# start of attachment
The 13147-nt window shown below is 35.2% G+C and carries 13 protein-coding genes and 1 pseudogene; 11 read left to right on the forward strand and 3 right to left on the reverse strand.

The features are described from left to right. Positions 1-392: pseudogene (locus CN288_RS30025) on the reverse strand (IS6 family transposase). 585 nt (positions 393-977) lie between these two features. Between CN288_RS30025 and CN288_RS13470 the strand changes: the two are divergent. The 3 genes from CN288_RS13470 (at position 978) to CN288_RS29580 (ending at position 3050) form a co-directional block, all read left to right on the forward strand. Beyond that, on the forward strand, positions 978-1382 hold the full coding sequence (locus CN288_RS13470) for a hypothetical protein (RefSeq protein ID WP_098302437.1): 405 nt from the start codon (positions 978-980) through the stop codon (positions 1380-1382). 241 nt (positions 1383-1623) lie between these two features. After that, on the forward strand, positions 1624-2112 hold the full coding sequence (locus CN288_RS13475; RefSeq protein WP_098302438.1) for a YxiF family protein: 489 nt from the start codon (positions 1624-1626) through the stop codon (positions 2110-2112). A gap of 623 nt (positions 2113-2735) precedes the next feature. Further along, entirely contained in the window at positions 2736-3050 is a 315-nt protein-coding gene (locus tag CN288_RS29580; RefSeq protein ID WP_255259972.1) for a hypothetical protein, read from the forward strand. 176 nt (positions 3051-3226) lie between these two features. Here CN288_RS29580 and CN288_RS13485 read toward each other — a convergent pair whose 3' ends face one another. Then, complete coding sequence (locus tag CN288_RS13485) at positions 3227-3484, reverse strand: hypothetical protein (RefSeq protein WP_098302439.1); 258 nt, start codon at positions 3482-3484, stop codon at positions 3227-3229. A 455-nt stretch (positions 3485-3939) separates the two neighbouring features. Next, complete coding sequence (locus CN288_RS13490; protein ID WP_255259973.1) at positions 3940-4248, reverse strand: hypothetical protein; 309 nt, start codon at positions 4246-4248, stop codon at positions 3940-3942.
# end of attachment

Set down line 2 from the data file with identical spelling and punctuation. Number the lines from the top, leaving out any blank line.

The features are described from left to right. Positions 1-392: pseudogene (locus CN288_RS30025) on the reverse strand (IS6 family transposase). 585 nt (positions 393-977) lie between these two features. Between CN288_RS30025 and CN288_RS13470 the strand changes: the two are divergent. The 3 genes from CN288_RS13470 (at position 978) to CN288_RS29580 (ending at position 3050) form a co-directional block, all read left to right on the forward strand. Beyond that, on the forward strand, positions 978-1382 hold the full coding sequence (locus CN288_RS13470) for a hypothetical protein (RefSeq protein ID WP_098302437.1): 405 nt from the start codon (positions 978-980) through the stop codon (positions 1380-1382). 241 nt (positions 1383-1623) lie between these two features. After that, on the forward strand, positions 1624-2112 hold the full coding sequence (locus CN288_RS13475; RefSeq protein WP_098302438.1) for a YxiF family protein: 489 nt from the start codon (positions 1624-1626) through the stop codon (positions 2110-2112). A gap of 623 nt (positions 2113-2735) precedes the next feature. Further along, entirely contained in the window at positions 2736-3050 is a 315-nt protein-coding gene (locus tag CN288_RS29580; RefSeq protein ID WP_255259972.1) for a hypothetical protein, read from the forward strand. 176 nt (positions 3051-3226) lie between these two features. Here CN288_RS29580 and CN288_RS13485 read toward each other — a convergent pair whose 3' ends face one another. Then, complete coding sequence (locus tag CN288_RS13485) at positions 3227-3484, reverse strand: hypothetical protein (RefSeq protein WP_098302439.1); 258 nt, start codon at positions 3482-3484, stop codon at positions 3227-3229. A 455-nt stretch (positions 3485-3939) separates the two neighbouring features. Next, complete coding sequence (locus CN288_RS13490; protein ID WP_255259973.1) at positions 3940-4248, reverse strand: hypothetical protein; 309 nt, start codon at positions 4246-4248, stop codon at positions 3940-3942.